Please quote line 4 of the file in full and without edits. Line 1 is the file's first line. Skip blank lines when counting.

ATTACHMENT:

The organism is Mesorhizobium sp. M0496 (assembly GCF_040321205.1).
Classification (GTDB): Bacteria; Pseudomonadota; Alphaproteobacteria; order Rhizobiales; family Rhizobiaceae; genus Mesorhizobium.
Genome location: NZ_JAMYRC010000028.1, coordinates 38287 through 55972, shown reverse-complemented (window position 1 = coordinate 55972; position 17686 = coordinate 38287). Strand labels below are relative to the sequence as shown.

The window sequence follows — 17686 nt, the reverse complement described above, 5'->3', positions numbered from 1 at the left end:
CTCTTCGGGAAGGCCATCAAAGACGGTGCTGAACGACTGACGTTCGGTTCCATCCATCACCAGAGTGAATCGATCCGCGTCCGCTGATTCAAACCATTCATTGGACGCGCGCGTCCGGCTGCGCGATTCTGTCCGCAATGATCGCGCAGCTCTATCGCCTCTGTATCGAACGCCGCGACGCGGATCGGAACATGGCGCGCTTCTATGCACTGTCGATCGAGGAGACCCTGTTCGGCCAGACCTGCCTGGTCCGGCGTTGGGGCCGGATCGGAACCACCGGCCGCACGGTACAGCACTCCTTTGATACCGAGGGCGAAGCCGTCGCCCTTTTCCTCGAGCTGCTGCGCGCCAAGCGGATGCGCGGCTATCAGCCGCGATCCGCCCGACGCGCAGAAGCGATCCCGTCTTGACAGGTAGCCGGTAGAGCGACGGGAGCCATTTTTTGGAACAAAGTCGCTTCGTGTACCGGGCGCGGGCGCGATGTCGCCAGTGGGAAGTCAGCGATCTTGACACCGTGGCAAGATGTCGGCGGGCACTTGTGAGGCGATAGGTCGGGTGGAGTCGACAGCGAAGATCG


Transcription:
The window sequence follows — 17686 nt, the reverse complement described above, 5'->3', positions numbered from 1 at the left end: